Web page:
Cloud computing, by its very nature, does not limit choices nearly to the same degree that previous data center revolutions have. It used to be that you had to choose between A and B; but with a multi-cloud strategy, you can have both. The trick, then, becomes how to manage multiple clouds over time. How do you decide which applications should go where and who gets access to various resources? When is it time to move off one cloud to another, and what are the odds that you’ll have the same answer for every one of your applications? Start by asking yourself these questions.
Where are you now?
Just about every company has some cloud deployments, whether IT knows about them or not, and the first step is to get an inventory of what is being used by whom and why. More than likely what you’ll find is that there is demand for self-service, on-demand access to application deployments and that the specific benefits of a particular cloud pale in comparison. Speed kills in today’s business environment; and for any team, especially those in the line of business, the ability to iterate stands above all else.
What clouds do you want to consider?
That inventory you collected will act as a guide here, as will your current data center capabilities. Public clouds are easy to try before utilizing them heavily. Private clouds are more difficult due to your being responsible for the setup yourself, unless you go with a managed option of some sort where a trusted third party comes in and maintains that layer on your behalf.
Which applications should go where?
With your application inventory in hand, make a rough sketch of which ones should go on your private cloud targets and which are more appropriate for public.
One way to think about this is to plot the workload demand along a Y-axis with the data privacy sensitivity along the X-axis. Applications that have high data privacy sensitivity and/or constant workload demands fit best on a private cloud, where the data can be protected behind a firewall and capital-expensed in-house equipment can be highly utilized. For applications without data sensitivity issues or ones that have wide variances in demand, a public cloud target is best.
Who gets to do what, where?
No multi-cloud strategy is complete without considering the people who will be using it, and that means well beyond the traditional IT administrator. End users of all skill levels are desperate for self-service, on-demand resources; and if you don’t offer it as part of your multi-cloud strategy, your user community will go elsewhere. Figure out who needs to deploy what and where you want to let them do so under different circumstances.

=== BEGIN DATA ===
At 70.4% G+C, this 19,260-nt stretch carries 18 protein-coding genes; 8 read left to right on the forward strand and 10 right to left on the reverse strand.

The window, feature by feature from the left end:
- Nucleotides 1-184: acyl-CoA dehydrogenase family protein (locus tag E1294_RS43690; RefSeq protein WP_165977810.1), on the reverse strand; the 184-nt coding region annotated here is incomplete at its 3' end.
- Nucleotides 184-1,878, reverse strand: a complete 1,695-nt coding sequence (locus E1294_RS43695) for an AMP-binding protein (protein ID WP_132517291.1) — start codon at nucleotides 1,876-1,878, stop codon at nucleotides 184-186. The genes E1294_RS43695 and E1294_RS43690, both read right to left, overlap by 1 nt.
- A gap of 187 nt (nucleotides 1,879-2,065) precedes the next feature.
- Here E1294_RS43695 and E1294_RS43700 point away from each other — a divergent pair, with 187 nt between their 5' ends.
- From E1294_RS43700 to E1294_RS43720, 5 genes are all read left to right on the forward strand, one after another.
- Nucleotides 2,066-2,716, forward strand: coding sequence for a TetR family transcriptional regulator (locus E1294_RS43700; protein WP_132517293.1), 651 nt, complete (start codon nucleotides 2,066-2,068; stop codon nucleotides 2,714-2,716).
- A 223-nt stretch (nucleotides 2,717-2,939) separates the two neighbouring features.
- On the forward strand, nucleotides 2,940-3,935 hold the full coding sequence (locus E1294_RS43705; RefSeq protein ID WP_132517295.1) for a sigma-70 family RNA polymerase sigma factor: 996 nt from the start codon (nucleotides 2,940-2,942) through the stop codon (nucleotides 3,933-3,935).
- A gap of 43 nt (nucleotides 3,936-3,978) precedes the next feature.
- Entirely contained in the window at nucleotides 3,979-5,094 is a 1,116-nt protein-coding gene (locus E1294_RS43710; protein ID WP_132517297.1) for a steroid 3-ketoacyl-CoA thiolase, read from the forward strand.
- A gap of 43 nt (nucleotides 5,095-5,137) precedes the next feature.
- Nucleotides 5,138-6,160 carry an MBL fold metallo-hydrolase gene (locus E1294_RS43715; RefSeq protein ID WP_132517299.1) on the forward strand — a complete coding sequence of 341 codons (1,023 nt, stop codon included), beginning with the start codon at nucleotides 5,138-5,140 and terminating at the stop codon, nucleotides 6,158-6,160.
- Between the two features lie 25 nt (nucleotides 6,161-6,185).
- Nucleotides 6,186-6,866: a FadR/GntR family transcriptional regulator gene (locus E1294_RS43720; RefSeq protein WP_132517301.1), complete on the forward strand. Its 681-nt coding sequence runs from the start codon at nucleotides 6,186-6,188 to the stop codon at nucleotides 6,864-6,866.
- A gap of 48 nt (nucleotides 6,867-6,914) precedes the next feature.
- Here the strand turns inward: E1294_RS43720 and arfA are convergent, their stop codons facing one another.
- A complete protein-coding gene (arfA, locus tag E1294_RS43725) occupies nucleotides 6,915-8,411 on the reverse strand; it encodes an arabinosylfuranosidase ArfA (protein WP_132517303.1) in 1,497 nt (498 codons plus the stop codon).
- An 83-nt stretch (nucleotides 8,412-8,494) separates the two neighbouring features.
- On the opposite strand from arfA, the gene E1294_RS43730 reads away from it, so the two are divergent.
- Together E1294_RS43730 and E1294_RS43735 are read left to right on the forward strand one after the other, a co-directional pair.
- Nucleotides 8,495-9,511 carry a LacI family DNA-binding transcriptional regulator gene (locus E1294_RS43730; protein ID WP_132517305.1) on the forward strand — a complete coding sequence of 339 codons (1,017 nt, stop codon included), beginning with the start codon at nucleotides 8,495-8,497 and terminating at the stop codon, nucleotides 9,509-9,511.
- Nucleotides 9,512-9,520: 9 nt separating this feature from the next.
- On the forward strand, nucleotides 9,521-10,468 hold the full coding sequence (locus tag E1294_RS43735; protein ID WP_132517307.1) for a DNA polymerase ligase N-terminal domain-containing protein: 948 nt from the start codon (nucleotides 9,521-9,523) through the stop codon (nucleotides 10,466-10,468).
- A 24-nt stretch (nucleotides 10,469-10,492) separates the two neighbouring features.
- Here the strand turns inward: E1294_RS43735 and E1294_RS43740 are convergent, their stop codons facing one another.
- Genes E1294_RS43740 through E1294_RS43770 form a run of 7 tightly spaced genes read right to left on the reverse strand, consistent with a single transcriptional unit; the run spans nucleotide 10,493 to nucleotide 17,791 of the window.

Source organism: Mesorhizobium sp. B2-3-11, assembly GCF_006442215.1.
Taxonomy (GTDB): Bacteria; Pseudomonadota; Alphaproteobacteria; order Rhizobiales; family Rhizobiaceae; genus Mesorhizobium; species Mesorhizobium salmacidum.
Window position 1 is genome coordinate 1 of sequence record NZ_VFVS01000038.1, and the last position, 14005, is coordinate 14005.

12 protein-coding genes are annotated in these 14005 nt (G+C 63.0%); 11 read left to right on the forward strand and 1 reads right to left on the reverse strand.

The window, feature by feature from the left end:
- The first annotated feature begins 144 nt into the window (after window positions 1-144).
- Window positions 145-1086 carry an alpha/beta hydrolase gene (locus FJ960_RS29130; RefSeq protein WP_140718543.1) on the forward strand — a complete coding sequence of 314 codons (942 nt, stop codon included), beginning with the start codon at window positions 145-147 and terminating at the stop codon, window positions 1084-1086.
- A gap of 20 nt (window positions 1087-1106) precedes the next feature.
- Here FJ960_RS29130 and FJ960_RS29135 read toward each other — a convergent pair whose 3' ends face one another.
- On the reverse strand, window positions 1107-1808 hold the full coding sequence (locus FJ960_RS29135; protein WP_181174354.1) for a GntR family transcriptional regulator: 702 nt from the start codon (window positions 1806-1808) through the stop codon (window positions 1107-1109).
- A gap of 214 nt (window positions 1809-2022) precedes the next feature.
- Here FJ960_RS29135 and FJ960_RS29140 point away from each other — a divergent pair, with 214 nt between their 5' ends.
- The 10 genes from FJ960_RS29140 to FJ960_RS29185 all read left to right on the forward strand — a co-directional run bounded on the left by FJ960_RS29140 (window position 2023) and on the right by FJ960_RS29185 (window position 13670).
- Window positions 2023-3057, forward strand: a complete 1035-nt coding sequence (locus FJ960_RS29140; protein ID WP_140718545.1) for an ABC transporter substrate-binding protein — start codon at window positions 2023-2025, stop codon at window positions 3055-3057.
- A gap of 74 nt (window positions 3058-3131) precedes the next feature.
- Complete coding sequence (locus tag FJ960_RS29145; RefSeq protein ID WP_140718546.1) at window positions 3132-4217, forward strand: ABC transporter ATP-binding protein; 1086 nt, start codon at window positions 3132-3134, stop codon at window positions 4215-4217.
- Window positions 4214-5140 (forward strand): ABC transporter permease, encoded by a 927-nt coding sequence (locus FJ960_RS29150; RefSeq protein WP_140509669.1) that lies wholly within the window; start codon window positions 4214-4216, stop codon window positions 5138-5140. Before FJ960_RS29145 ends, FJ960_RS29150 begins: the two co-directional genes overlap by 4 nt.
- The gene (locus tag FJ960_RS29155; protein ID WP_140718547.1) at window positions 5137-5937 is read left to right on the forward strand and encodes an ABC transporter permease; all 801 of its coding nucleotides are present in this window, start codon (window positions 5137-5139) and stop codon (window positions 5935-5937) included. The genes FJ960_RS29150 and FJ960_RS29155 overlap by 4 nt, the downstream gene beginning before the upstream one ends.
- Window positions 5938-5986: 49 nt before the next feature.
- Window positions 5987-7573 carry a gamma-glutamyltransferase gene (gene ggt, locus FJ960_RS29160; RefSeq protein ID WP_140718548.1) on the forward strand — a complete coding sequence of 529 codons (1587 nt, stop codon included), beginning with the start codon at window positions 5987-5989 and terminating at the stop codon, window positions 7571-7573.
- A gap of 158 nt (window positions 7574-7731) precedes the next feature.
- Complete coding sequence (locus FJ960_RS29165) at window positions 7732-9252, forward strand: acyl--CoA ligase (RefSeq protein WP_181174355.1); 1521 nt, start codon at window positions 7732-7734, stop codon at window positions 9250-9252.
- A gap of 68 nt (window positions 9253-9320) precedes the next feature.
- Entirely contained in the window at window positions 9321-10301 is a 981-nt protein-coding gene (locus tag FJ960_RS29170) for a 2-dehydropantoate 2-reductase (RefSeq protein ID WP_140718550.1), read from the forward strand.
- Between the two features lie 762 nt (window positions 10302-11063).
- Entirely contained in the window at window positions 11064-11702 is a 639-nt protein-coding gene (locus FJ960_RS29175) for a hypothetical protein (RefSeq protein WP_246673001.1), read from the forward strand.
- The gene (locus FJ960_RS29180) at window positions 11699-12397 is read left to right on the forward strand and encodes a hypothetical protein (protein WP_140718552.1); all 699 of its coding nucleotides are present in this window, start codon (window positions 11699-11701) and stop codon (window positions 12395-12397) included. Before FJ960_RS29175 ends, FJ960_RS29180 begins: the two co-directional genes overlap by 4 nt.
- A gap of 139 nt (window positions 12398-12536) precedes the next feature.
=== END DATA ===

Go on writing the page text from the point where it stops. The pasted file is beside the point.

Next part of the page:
Putting it together with a Cloud Management Platform
With your application inventory collected, initial deployment targets decided, and who needs to deploy what in place, it is time to put together the whole picture with a Cloud Management Platform (CMP). This emerging class of software enables an IT department to model applications in a format that reuses existing assets and is portable across different cloud targets while enabling the IT administrator to put some limitations on that with governance and metering/billing.
Ideally, the CMP should enable you to benchmark applications on different cloud platforms so you can make informed choices on what applications should go where for those versatile enough to go in either public or private clouds. It should give you a view of your current world of Virtual Machine (VM) management to ease the transitional period in a way that lets you assign quotas of VM or dollar usage that will work for your current state of loosely deployed VMs and the future state of VMs deployed within the context of the application inventory. Your CMP ought to provide role-based access control so you can flexibly implement who is allowed to deploy what, where.
Selling your multi-cloud strategy to your internal stakeholders
Finally, none of the components of a multi-cloud strategy matter if others don’t buy into it. Fortunately, there is plenty here for a wide variety of roles to get excited about.
- IT admins – Maintain control of a multi-cloud environment unobtrusively
- LOB users – Get self-service, on-demand resources whenever they want
- Developers – Deploy new builds as needed without a lengthy ticketing process
- Security architects – Codify knowledge into every application deployment, automatically
- CFOs – Highly utilize capital investment in the data center, drive better ROI calculations on the public cloud
With the help of a CMP, any organization can implement a sound multi-cloud strategy that satisfies the needs of all these constituents, and more.
Pete Johnson is the technical solutions architect for cloud in the global partner organization at Cisco Systems Inc. He is a 20+-year tech industry veteran and can be found on Twitter at @nerdguru.